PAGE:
Random thoughts, poems, jottings, and as it says, musings. About anything and everything!
Monday, 4 May 2015
An Occupation Diary – Part 14
In 1972, the Pilot magazine began an exclusive serialisation of private letters from the late Mrs G Luce de Pre, which had taken the form of letters written to her absent children and grand-children, covering the period July 9 1940 to June 6 1945.
I suspect it has not been read much since then, 45 years ago, so here is a second chance in this special 70th Anniversary year to read some of it.
An Occupation Diary – Part 14
August 28, 1943
News has been received in the Island that Major Ogier had died in Germany. He had been taken there for the second time a short while ago, and put into a concentration camp, and there he died.
Previous to that he had been in prison for some months, and altogether had a ghastly time. Dick, his son, is still in German hands under observation, and there is some talk of performing an operation on his brain.
Violet Beer rang up the other day to say she had just received a letter from her brother Harold in Germany, who had received one from Kathleen. She was in Exeter with the four children and staying with Auntie Emmie. I was so pleased and thought how good of Auntie to have so many but it's just like her, always giving and helping others.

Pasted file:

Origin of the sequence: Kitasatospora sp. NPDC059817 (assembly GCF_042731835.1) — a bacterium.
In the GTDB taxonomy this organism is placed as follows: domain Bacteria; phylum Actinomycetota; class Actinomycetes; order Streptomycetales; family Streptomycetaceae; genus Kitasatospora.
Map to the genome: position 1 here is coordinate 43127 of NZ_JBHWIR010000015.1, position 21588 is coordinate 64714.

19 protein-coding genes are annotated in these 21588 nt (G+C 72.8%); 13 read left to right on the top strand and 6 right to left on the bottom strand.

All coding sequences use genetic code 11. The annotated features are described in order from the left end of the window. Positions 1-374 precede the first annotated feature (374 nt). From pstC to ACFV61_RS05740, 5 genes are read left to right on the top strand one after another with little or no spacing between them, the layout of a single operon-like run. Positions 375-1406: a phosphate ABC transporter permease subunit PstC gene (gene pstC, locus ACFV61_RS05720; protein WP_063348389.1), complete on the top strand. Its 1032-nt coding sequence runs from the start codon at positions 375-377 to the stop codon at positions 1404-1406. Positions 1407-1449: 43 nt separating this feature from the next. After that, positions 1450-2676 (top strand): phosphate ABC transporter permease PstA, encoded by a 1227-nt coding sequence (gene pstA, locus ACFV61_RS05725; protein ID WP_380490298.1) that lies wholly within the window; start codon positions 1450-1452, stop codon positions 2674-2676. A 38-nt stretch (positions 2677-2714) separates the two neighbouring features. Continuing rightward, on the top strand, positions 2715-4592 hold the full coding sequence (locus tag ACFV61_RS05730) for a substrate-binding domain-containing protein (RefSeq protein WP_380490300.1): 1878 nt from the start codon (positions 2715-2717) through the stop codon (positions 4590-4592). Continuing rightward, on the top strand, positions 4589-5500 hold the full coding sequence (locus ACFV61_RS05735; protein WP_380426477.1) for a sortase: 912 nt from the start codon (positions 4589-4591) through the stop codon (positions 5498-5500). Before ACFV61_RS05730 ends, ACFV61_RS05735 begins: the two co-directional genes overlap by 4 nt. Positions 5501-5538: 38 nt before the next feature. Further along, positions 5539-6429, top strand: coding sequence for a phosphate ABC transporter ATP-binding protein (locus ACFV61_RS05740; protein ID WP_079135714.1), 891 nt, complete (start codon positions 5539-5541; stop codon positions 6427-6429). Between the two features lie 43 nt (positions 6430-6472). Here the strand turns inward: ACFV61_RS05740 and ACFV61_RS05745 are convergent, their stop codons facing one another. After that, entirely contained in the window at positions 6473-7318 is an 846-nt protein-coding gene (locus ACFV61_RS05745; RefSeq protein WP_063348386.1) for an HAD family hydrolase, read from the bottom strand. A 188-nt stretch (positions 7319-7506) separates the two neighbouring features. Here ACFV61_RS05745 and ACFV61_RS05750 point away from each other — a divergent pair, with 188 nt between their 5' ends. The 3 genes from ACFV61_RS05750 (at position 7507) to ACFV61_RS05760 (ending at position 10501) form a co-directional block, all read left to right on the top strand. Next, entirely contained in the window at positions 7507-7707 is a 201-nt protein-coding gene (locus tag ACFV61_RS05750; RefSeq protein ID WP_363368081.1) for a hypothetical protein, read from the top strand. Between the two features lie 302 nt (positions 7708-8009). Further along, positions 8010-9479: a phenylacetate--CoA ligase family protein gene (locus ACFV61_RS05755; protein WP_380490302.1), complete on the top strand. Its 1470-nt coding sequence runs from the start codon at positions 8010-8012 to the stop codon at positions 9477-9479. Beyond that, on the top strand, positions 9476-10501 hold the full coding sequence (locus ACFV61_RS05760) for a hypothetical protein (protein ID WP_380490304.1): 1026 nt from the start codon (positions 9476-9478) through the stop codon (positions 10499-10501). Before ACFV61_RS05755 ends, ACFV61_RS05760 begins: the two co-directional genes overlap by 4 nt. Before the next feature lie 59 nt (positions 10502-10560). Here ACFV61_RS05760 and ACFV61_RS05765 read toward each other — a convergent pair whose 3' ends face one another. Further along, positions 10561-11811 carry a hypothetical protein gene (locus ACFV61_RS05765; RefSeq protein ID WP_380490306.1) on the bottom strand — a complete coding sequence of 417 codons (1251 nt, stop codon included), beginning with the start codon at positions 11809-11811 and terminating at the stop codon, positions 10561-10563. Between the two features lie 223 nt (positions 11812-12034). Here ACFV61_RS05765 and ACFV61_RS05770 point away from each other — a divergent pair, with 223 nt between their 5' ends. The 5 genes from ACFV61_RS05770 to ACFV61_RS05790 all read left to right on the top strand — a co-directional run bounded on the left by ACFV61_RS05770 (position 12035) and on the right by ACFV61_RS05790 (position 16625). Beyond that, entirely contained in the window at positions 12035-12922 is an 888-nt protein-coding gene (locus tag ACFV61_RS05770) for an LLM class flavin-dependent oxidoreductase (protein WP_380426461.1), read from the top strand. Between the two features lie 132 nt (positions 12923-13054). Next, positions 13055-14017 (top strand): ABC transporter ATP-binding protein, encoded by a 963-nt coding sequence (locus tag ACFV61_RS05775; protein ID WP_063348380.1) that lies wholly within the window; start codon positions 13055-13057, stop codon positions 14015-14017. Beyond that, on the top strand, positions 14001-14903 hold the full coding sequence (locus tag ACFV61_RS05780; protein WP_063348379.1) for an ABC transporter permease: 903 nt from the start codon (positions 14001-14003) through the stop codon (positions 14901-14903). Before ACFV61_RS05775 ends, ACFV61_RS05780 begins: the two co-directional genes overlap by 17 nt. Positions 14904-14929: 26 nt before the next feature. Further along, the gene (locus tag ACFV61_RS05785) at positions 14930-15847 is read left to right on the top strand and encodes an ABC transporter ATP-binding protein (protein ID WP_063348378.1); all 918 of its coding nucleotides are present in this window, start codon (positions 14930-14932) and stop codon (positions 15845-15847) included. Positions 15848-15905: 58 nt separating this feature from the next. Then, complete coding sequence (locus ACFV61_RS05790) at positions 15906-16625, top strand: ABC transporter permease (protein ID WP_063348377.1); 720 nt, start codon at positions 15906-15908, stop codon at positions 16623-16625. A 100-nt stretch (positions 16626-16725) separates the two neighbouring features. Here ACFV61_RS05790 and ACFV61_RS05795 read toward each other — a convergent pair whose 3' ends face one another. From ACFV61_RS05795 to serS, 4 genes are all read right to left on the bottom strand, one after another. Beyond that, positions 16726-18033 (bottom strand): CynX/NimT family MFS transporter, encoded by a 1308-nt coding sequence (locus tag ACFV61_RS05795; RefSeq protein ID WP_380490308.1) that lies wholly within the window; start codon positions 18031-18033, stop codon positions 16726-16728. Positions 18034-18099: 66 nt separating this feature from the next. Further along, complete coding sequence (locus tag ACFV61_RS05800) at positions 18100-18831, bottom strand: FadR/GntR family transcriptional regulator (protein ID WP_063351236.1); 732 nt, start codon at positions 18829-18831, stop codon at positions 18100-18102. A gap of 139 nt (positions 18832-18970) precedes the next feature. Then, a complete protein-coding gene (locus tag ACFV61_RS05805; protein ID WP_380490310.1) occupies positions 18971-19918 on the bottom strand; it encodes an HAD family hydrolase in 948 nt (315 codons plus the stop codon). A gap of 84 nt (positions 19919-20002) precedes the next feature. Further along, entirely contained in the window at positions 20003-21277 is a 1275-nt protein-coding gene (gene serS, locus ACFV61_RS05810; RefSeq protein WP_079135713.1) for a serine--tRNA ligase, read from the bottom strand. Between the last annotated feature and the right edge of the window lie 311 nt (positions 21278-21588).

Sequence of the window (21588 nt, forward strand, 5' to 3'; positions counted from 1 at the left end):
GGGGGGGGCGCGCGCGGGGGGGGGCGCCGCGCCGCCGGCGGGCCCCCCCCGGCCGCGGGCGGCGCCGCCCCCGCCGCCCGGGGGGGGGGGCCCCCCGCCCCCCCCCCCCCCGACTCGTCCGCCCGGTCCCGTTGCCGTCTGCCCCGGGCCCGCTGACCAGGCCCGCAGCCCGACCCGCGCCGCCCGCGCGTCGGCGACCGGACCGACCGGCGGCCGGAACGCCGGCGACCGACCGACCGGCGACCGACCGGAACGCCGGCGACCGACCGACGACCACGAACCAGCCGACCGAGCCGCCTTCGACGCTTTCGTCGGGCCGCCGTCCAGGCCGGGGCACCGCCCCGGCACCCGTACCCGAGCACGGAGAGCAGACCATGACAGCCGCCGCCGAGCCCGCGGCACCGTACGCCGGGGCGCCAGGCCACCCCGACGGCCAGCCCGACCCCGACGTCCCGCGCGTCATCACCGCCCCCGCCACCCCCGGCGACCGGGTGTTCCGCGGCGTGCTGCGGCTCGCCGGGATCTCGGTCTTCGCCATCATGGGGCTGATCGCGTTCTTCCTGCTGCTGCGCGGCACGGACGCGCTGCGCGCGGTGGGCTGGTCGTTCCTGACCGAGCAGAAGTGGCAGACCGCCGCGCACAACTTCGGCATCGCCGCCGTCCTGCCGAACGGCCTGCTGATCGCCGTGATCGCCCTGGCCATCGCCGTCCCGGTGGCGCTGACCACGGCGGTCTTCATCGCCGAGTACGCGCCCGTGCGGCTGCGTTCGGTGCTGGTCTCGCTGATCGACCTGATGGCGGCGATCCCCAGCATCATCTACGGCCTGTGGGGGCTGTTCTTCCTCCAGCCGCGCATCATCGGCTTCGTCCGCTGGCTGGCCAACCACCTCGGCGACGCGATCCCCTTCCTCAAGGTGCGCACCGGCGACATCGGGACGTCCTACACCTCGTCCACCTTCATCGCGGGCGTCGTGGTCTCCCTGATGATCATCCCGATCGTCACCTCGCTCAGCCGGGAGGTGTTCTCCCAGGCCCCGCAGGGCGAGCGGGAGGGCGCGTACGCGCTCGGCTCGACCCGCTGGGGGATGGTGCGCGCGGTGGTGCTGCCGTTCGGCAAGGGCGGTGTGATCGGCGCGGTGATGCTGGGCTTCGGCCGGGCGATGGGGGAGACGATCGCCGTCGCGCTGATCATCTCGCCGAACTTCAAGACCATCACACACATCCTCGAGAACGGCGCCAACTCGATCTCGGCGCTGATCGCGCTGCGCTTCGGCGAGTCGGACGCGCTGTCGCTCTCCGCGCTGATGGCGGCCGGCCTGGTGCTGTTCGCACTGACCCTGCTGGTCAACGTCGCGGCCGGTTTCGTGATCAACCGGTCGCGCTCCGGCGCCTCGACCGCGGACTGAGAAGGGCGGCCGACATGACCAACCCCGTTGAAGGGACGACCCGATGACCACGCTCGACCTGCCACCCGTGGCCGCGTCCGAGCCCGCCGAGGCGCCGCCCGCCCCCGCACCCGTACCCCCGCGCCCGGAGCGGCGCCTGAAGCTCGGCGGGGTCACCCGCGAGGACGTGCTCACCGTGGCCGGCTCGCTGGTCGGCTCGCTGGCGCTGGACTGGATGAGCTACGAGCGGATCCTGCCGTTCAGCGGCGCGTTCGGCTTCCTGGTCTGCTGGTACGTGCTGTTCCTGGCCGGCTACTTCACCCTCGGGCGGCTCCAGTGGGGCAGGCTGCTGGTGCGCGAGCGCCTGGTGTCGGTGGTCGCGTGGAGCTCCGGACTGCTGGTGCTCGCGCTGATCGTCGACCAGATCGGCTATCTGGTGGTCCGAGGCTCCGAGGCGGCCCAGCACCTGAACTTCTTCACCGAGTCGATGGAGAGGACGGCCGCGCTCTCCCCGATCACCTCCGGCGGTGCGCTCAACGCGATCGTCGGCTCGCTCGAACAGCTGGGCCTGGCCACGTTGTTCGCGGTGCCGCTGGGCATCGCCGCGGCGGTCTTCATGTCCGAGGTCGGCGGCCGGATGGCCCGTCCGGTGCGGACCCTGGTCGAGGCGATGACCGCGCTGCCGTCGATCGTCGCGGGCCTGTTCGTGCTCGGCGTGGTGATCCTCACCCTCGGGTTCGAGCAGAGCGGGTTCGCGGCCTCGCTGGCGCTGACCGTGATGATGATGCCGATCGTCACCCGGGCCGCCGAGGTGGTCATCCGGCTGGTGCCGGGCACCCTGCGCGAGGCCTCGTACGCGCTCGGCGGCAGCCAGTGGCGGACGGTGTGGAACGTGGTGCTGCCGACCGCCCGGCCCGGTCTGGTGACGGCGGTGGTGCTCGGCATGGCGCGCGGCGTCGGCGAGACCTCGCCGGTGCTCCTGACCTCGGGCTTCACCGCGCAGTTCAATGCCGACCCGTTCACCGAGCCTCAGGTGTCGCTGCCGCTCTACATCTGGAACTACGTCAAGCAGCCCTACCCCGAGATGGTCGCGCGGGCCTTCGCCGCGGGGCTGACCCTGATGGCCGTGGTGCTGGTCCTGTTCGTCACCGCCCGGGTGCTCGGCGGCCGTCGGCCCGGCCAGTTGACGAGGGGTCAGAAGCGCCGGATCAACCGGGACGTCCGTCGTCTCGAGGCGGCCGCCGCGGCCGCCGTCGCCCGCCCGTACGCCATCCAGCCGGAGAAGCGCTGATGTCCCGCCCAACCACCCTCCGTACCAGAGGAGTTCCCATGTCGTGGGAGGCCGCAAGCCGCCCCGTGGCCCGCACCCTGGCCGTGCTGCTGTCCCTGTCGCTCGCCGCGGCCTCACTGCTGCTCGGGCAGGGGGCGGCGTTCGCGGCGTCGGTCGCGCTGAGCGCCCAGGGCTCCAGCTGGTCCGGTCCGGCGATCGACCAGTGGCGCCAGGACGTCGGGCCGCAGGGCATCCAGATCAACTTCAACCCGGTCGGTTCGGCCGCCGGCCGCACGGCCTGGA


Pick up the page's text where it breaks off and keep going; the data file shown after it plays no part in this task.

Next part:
I loved hearing about the children, too, and that baby Eric has got over his infant delicacy and is such a lovely perfect baby. We were thankful to hear Eric had recovered from his bad attack of fever.
Yesterday we had the joy of receiving a Red Cross Letter from Doreen; it had taken seven months to come, and she said she had not heard from us at all. I sent her a letter a year ago, and hope she has received it by now.
We are all cheered with the good news from the front, and hope the end is in sight, for we are getting very weary and faint for lack of good food. People who can afford to, buy in the black market and so keep up their strength, but we cannot afford it.
Butter is now 30/- to 35/- lb., pork 20/., eggs 2/- each. Dulcie has been so good in giving us some every week, it is such a help. Our tea was finished ages ago, so now we drink weak coffee substitute as we do not like the tea substitute. The Germans took all our silver money soon after they came, and. gave us German Reichmarks, all paper notes.